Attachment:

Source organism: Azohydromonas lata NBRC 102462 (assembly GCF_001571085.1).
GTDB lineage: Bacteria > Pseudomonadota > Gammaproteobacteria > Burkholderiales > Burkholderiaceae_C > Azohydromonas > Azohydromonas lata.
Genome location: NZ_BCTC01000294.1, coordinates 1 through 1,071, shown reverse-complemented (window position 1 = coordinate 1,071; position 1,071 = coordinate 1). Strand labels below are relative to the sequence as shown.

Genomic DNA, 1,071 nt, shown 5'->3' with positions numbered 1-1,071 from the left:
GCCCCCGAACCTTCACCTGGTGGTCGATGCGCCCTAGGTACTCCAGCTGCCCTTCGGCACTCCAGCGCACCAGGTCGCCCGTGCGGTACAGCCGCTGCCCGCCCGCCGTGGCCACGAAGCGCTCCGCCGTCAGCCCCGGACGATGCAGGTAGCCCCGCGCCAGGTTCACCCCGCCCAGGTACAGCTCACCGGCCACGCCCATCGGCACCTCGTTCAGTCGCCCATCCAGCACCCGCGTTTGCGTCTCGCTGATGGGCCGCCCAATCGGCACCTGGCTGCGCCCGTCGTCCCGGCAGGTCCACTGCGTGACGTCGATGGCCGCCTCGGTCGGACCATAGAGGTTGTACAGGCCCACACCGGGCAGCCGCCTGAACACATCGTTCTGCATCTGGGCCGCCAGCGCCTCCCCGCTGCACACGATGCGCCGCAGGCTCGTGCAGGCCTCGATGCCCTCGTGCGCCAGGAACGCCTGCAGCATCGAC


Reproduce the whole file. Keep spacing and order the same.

Source organism: Azohydromonas lata NBRC 102462 (assembly GCF_001571085.1).
GTDB lineage: Bacteria > Pseudomonadota > Gammaproteobacteria > Burkholderiales > Burkholderiaceae_C > Azohydromonas > Azohydromonas lata.
Genome location: NZ_BCTC01000294.1, coordinates 1 through 1,071, shown reverse-complemented (window position 1 = coordinate 1,071; position 1,071 = coordinate 1). Strand labels below are relative to the sequence as shown.

Genomic DNA, 1,071 nt, shown 5'->3' with positions numbered 1-1,071 from the left:
GCCCCCGAACCTTCACCTGGTGGTCGATGCGCCCTAGGTACTCCAGCTGCCCTTCGGCACTCCAGCGCACCAGGTCGCCCGTGCGGTACAGCCGCTGCCCGCCCGCCGTGGCCACGAAGCGCTCCGCCGTCAGCCCCGGACGATGCAGGTAGCCCCGCGCCAGGTTCACCCCGCCCAGGTACAGCTCACCGGCCACGCCCATCGGCACCTCGTTCAGTCGCCCATCCAGCACCCGCGTTTGCGTCTCGCTGATGGGCCGCCCAATCGGCACCTGGCTGCGCCCGTCGTCCCGGCAGGTCCACTGCGTGACGTCGATGGCCGCCTCGGTCGGACCATAGAGGTTGTACAGGCCCACACCGGGCAGCCGCCTGAACACATCGTTCTGCATCTGGGCCGCCAGCGCCTCCCCGCTGCACACGATGCGCCGCAGGCTCGTGCAGGCCTCGATGCCCTCGTGCGCCAGGAACGCCTGCAGCATCGAC